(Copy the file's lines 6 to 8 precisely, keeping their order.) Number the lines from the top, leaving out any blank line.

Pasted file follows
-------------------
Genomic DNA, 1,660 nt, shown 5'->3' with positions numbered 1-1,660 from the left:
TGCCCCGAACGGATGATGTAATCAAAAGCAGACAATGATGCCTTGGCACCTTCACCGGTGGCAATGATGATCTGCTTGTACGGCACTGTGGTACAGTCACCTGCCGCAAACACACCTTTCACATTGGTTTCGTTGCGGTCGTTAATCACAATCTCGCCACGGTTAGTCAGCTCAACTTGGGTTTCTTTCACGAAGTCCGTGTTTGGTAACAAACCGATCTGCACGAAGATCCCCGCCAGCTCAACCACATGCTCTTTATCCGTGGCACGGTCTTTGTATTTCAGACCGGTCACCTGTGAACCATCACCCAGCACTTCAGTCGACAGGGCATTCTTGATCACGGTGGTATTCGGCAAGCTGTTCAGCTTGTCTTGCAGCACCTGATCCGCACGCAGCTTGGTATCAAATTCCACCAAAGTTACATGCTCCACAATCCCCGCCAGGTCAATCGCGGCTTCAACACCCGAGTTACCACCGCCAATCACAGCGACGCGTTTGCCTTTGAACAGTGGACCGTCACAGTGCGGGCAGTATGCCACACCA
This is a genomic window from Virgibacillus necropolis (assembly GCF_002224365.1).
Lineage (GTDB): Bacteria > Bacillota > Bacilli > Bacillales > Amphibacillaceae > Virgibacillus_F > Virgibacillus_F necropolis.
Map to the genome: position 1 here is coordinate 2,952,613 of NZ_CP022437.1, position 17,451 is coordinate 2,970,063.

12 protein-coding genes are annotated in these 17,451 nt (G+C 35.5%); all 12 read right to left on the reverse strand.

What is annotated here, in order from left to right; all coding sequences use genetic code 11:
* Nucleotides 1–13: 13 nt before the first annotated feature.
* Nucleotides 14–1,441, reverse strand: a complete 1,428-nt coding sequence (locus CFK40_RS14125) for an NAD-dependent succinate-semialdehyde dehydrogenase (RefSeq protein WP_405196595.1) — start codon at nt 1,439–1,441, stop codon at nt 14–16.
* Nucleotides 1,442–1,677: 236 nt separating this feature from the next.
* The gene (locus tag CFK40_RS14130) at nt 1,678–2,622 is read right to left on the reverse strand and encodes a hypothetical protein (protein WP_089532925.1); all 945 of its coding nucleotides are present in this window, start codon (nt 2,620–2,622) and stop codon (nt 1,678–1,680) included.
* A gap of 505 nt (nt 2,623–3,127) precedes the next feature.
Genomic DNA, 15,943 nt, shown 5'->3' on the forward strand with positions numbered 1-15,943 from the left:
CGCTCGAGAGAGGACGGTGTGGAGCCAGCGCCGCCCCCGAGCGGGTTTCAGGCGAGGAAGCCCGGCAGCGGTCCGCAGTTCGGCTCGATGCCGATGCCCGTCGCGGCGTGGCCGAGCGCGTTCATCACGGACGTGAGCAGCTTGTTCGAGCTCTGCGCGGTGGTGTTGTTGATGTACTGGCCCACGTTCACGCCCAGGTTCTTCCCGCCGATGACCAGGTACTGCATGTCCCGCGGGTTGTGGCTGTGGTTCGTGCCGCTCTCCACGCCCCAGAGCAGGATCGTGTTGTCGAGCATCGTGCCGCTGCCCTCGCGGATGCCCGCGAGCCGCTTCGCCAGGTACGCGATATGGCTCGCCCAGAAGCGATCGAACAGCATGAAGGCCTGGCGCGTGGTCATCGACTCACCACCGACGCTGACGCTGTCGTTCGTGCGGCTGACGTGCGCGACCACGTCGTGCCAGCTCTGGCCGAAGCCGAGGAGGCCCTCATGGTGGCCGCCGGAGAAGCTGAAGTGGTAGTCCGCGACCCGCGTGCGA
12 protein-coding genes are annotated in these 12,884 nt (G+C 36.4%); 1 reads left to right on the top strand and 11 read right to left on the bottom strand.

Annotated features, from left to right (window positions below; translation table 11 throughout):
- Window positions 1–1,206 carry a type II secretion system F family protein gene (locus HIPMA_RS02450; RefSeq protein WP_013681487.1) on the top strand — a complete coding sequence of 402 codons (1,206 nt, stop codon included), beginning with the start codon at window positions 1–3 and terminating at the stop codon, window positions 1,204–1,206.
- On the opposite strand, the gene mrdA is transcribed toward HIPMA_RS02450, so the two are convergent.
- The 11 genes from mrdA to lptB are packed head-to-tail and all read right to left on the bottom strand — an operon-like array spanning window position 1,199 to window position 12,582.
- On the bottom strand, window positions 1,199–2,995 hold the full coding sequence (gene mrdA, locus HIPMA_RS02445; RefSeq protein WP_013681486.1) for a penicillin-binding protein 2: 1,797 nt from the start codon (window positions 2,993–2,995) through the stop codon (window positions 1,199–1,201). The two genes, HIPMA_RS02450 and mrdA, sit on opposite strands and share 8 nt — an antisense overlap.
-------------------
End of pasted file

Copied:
12 protein-coding genes are annotated in these 17,451 nt (G+C 35.5%); all 12 read right to left on the reverse strand.

What is annotated here, in order from left to right; all coding sequences use genetic code 11:
* Nucleotides 1–13: 13 nt before the first annotated feature.